35. John D'Geek says:

    @C. Clavin:

    No one that cares about the U. S. of A. can possibly support this buffoon.

    You forget whom his opponent is: Hillary’s e-mail scandal is quite serious, especially if you know something about national security standards. The Honest Republican (TM) is being given a choice between The Buffoon(TM) and The Criminal(TM) who put “methods and sources” out “in the clear”.

    And “none of the above” is not a valid choice …

  36. CB says:

    @Jenos Idanian:

    I mean, you’re not wrong. I saw that and wanted to pull my hair out.

    But what I already see is people saying “SEE! We told you it was the left causing the trouble!” and using that to whitewash the violence on the part of Trump supporters and Trump himself.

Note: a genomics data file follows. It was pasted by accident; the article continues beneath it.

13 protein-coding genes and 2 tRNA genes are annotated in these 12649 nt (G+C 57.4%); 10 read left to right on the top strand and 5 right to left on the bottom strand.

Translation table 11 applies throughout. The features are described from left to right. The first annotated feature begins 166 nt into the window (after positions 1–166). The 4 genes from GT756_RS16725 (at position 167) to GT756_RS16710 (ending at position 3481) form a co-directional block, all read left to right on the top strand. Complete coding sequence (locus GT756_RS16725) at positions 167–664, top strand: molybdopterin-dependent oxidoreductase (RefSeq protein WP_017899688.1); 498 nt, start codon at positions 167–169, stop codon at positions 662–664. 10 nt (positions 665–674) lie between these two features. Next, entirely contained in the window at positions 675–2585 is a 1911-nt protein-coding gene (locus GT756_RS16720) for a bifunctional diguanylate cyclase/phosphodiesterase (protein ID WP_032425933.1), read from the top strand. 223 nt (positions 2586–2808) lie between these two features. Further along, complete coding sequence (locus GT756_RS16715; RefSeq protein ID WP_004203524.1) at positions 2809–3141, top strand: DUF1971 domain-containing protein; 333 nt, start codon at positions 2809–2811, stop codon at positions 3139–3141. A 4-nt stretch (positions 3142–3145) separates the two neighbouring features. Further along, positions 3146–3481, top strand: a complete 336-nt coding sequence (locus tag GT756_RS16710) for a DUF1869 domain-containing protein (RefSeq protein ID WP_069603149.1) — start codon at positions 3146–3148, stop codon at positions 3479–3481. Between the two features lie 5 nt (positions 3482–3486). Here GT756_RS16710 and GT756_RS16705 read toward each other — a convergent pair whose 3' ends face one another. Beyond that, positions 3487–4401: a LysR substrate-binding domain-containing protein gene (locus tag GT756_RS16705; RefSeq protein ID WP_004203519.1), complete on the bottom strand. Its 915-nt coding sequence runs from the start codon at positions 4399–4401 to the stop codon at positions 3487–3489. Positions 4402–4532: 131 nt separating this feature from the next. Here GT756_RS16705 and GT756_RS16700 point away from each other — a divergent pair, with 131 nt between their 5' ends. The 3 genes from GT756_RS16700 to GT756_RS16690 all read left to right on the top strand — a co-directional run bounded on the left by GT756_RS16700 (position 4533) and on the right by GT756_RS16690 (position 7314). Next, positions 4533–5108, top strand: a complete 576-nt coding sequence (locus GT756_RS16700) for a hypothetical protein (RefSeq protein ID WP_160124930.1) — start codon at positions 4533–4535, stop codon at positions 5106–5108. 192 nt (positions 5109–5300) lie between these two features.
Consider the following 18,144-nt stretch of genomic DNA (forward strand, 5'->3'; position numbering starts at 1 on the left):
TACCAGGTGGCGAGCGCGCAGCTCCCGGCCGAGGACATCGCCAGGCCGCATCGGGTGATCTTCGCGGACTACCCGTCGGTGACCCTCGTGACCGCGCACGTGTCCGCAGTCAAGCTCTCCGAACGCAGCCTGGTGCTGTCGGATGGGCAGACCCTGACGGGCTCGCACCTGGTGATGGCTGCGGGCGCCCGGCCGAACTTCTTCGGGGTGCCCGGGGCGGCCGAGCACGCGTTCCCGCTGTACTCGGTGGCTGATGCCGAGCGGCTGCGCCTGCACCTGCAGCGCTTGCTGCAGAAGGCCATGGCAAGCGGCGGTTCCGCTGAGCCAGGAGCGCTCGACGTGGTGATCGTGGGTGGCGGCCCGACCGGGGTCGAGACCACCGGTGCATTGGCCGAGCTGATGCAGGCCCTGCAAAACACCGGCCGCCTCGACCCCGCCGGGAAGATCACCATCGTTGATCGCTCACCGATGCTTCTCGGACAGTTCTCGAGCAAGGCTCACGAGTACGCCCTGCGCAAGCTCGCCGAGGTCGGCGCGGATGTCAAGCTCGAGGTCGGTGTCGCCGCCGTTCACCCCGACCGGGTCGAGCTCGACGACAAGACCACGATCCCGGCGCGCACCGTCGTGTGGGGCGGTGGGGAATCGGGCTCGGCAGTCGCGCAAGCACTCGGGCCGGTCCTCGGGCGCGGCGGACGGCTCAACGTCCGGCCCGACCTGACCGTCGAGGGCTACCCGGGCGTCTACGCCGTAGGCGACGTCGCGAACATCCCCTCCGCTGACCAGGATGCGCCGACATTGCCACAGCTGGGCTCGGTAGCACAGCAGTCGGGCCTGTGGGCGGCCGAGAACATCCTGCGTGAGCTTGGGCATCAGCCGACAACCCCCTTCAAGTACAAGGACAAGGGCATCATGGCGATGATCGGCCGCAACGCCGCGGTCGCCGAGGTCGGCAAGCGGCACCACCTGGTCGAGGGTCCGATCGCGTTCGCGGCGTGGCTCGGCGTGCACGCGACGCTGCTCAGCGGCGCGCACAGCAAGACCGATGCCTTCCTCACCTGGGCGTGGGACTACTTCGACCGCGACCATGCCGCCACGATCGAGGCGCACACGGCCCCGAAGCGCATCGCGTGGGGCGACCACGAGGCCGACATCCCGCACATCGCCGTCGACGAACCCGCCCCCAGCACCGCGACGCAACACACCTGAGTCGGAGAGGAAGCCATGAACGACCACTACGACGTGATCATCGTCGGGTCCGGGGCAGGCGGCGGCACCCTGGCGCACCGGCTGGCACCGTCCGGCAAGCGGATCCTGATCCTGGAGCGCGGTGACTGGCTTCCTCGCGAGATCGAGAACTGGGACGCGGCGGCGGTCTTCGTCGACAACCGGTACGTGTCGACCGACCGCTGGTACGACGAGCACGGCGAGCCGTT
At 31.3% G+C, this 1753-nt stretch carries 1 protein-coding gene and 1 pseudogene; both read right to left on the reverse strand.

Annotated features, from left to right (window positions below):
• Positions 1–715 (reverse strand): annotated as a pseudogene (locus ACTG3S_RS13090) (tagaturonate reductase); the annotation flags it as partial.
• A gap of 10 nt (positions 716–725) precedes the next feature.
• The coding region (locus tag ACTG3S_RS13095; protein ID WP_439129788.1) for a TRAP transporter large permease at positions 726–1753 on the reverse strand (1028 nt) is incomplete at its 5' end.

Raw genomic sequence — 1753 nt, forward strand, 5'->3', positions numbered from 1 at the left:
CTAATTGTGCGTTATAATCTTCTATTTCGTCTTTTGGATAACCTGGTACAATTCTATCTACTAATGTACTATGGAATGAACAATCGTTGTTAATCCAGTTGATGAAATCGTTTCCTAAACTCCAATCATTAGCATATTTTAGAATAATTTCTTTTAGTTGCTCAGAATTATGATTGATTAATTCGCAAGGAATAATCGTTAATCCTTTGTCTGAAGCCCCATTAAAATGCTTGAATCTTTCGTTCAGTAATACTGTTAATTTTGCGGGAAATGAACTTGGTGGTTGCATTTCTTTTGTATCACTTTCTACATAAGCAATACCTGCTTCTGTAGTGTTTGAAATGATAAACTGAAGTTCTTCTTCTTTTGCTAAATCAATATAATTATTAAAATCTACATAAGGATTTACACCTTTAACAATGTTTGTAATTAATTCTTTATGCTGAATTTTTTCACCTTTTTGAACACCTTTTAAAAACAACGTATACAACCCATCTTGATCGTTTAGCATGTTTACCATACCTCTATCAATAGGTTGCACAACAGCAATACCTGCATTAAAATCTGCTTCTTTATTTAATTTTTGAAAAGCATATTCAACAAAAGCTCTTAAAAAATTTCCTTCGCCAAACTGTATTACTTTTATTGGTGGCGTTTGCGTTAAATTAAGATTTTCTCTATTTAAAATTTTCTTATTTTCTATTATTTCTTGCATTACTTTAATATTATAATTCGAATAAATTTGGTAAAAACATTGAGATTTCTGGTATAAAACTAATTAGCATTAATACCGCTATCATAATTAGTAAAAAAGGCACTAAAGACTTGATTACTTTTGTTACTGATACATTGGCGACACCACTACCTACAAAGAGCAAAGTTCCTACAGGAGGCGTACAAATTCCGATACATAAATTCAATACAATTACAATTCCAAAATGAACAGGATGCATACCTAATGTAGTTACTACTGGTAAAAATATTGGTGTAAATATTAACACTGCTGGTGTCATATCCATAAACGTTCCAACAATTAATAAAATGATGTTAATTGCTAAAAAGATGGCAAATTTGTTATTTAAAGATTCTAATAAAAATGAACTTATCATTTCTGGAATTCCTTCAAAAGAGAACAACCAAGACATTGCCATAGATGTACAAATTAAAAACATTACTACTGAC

37. Jenos Idanian says:

    @CB: whitewash the violence on the part of Trump supporters and Trump himself.

    Feel free to cite examples.

  38. J-Dub says:

    Half the GOP wants someone like Mitt Romney and the other half want a Donald Trump.

    A. Seems like two parties in the making, maybe the Tea Party splitting off
    B. If not, how will they ever agree on someone that can compete?

  39. J-Dub says:

    With a nod to The Onion, Cruz’s choice of Fiorina makes perfect sense. Someone has to fire all those staffers.

  40. CB says:

    @Jenos Idanian:

    Seriously?

    “There may be somebody with tomatoes in the audience. So if you see somebody getting ready to throw a tomato, knock the crap out of them, would you? Seriously. Okay? Just knock the hell— I promise you, I will pay for the legal fees. I promise, I promise. It won’t be so much ’cause the courts agree with us too”

    Not to mention this stuff…https://www.washingtonpost.com/news/morning-mix/wp/2016/03/10/trump-protester-sucker-punched-at-north-carolina-rally-videos-show/

  41. steve s says: